'It's Always About the Mother'

20th Century Women
(USA, 118 min.)
Written and directed by Mike Mills
Starring: Annette Bening, Greta Gerwig, Elle Fanning, Lucas Jade Zumann, Billy Crudup
Annette Bening and Lucas Jade Zumann in 20th Century Women.
Elevation Pictures

“What about you?” asks Julie (Elle Fanning) to Dorothea (Annette Bening). “It’s always about the mother.”

“Ok. Jesus, uh… yeah,” replies Dorothea, dumbstruck, baffled, and caught slightly off guard.

This moment of psychoanalytic clarity between the teenage Julie and the middle-aged Dorothea comes about partway through 20th Century Women as the latter seeks out her son’s friend to understand the nature of their relationship. Women, the latest dramedy set in the offbeat world of Mike Mills (Beginners) puts the audience into the minds of four great, rich, and wonderful characters: Dorothea, her son Jamie (Lucas Jade Zumann), Jamie’s friend Julie, and Dorothea’s lodger, Abbey (Greta Gerwig).

There are three women and one young man, and while much of the film uses Jamie’s perspective to better understand the women who raise him and shape his life, 20th Century Women smartly and affectionately brings it all back to Dorothea. Whereas too many films define female characters in relation to the men in the story, 20th Century Women defines the male character through his relationship to women. Jamie finds himself in a triangle with Dorothea firmly at the top. This film is all about the mother.

The mother prepares her son by enlisting Julie and Abbey to help teach Jamie how a boy should respect and understand women. This effort comes most naturally with Julie, as she is Jamie’s closest confidant in their strictly platonic sleepovers in which she tells about her kisses. Fanning gives another mature performance on the heels of The Neon Demon and there’s something both bold and sad about Julie’s need to share the details of her sex life with the virgin who is clearly head over heels in love with her. Part of the sexual revolution is learning to talk about what Dorothea’s generation didn’t talk about, and through Fanning, Julie is a mix of adolescent hunger and ripe intelligence. She’s read the books and is ready to test the field.

Abbey, meanwhile, is the Guinea Pig for much of the Women’s Studies 101 talk that helps Jamie to see a world of equals. Undergoing tests and treatment for cervical cancer, Abbey confronts the role of motherhood within the definition of femininity as she enlightens Jamie on theories of gender equality that more parents should teach their teens.

It helps that Mills gets someone as open and spunky as Greta Gerwig to play Abbey, since, like Bening, the actress knows how to convey a character’s unfamiliar territory. (There’s also a male lodger played by Billy Crudup, who provides a nice harmony to all the associations in the film, especially with Gerwig as Abbey exposes herself through her art.) Abbey awkwardly and caringly gets a feel for her maternal side as she shares her experience as a modern woman—independent, pink-haired, and potentially childless—with Jamie. What makes the performance one of Gerwig’s strongest is the bittersweet irony that lives within Abbey’s affection: she would probably have made a great mother and this is the only chance she might have. The scenes between Bening and Gerwig, particularly a punk bar jaunt in which Abbey tries to help Dorothea get laid in the bar scene, are among 20th Century Women’s best as the film shows a multigenerational exchange as both women get a sense of their time.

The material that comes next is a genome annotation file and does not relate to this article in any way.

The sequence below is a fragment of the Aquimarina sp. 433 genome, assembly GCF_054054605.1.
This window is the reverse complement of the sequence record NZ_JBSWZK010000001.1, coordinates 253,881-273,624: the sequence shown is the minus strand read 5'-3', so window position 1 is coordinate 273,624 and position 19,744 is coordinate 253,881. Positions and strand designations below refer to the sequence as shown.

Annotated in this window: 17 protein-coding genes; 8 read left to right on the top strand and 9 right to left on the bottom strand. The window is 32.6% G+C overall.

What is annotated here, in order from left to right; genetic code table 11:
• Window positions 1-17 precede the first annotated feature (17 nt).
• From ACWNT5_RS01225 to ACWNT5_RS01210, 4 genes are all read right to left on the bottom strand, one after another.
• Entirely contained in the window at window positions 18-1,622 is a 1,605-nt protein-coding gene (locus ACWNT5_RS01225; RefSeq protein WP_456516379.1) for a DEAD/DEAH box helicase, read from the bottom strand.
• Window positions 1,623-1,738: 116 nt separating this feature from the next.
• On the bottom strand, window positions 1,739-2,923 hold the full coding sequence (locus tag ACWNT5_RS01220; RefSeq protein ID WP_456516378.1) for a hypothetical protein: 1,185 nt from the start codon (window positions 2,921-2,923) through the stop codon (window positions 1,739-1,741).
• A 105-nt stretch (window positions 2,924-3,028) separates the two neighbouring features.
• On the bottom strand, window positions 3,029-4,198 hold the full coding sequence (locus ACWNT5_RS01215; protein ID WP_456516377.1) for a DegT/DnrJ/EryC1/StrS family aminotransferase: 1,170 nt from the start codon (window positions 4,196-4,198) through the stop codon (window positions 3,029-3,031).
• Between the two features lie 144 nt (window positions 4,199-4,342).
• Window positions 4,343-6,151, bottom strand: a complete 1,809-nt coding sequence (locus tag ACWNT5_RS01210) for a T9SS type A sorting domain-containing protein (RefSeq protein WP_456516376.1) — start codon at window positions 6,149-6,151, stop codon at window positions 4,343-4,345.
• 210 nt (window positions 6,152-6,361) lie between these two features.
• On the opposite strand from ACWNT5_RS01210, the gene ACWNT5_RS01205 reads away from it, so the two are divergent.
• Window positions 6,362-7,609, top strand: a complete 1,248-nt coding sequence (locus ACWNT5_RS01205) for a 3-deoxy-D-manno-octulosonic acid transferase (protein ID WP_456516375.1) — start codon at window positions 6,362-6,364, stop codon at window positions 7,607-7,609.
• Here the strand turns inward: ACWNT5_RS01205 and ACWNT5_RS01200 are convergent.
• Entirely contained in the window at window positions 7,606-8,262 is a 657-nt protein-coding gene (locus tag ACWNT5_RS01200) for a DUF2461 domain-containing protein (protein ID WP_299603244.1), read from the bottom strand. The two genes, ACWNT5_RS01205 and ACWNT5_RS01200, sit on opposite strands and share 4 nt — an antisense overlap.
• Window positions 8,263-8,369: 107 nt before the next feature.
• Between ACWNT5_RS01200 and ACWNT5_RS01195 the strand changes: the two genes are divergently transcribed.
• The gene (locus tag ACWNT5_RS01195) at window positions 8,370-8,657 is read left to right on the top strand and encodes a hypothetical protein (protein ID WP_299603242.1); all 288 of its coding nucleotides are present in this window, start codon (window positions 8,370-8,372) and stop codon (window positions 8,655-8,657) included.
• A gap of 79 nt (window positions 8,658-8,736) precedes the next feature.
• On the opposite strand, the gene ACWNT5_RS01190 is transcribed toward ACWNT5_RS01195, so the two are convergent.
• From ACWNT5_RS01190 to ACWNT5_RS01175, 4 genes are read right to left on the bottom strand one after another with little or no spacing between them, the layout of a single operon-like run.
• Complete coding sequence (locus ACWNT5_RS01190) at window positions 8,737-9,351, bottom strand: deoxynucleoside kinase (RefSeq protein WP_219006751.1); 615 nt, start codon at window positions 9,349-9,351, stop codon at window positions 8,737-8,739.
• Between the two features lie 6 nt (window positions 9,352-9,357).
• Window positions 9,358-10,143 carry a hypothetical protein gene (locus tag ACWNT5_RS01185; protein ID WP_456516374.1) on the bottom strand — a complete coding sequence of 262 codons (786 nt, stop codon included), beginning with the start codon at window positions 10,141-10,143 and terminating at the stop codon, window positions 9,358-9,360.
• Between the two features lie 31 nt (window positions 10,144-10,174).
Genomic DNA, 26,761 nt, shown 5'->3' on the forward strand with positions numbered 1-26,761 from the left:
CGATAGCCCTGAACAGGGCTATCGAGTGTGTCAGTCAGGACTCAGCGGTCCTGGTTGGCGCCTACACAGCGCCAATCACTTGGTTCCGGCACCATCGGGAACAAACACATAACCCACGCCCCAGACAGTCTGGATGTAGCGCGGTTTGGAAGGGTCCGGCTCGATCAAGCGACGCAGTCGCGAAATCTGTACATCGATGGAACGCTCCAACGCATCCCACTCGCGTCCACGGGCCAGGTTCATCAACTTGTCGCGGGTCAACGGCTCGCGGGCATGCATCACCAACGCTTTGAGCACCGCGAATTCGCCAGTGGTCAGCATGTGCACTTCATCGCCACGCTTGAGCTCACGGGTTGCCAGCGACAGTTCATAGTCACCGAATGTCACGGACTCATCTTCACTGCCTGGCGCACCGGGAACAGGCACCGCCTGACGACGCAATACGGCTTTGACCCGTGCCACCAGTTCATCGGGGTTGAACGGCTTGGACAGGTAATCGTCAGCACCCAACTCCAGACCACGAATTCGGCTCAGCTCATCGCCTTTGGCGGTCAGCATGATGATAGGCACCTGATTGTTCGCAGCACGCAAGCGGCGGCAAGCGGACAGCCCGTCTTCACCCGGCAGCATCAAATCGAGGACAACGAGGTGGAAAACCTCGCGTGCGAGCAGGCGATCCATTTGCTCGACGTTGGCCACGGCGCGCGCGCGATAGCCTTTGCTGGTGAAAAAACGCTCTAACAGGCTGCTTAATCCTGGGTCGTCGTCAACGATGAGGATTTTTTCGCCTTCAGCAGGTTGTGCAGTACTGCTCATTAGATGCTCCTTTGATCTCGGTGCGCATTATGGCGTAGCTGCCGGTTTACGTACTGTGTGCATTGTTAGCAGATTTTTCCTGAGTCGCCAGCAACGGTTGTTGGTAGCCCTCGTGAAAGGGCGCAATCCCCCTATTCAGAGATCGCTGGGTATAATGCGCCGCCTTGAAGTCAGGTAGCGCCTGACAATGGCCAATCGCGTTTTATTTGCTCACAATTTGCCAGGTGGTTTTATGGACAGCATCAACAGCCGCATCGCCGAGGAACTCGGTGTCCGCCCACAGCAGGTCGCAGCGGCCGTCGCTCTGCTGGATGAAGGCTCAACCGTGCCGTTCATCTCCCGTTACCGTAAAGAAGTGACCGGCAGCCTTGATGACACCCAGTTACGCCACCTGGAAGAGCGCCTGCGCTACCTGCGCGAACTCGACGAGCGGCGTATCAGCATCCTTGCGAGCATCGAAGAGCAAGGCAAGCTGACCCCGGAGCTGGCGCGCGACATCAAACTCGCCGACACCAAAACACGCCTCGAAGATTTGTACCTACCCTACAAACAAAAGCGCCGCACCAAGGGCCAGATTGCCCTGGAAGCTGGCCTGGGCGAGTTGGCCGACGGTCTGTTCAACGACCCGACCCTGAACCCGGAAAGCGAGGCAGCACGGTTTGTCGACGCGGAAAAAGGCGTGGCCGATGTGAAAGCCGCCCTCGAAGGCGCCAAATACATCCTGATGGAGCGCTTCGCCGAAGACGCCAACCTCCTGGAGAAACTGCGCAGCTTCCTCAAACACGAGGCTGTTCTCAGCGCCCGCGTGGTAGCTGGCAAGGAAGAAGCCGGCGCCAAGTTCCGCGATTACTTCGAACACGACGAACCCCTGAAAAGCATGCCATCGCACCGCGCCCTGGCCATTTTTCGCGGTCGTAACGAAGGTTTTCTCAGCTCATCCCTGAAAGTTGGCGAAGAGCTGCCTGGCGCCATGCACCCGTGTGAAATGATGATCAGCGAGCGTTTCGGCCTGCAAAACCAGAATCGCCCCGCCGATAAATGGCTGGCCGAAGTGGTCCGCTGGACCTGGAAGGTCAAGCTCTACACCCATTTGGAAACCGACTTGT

At the heart of Mills’s film is a question of how one person, any person, understands the time in which he or she lives. Through voiceover reflections, accelerated frame rates, and montages intercut with archival images, Mills situates these characters within a continuum: this story is one that passes from generation to generation as the relationship between parents and their children changes. Each character in 20th Century Women inevitably circles back to Dorothea despite her relationship with Jamie.

It’s no surprise that Annette Bening quietly sneaks up on the film and steals it. Bening gives one of her best performances as the thoroughly modern matriarch who insists one doesn’t need a man to raise a son. Like her turn in The Kids Are All Right, Bening’s coup as Dorothea is on one hand a great comedic performance and a downplayed dramatic feat on the other as a mother looking out for her family. She’s a great fit for Mills’s uncontrived and unfussy world: relaxed and ready to laugh, but also willing to explore herself in some of the film’s frequent moments of quiet introspection. Scenes of Bening smoking in pensive thought during 20th Century Women belong on any clip reel of the year’s cinematic highlights.

A guardedness also underlies many of Dorothea’s interactions with the younger Julie and Abbey when it comes to raising Jamie.  Dorothea is a complex, flawed, and down to earth woman caught in a transition period between conservatism and second wave feminism. Like her boy experiencing puberty, Dorothea is in an awkward time of change, and Bening’s performance thoroughly embraces the mother’s sincere effort to understand the time in which she and her son come of age. Too old for the sexual revolution (she tries the punk scene for about five minutes) and too young to be cranky about the golden days, Dorothea does what any great mother would do: She embraces the possibilities of the future and does everything in her might to prepare her child for the wild.  It’s the kind of performance and character, which, hopefully, helps audiences understand and appreciate their moms even more.

20th Century Women opens in Toronto January 13th at the Varsity and opens on Vancouver, Edmonton, Calgary, Winnipeg, Halifax, Ottawa on January 20th.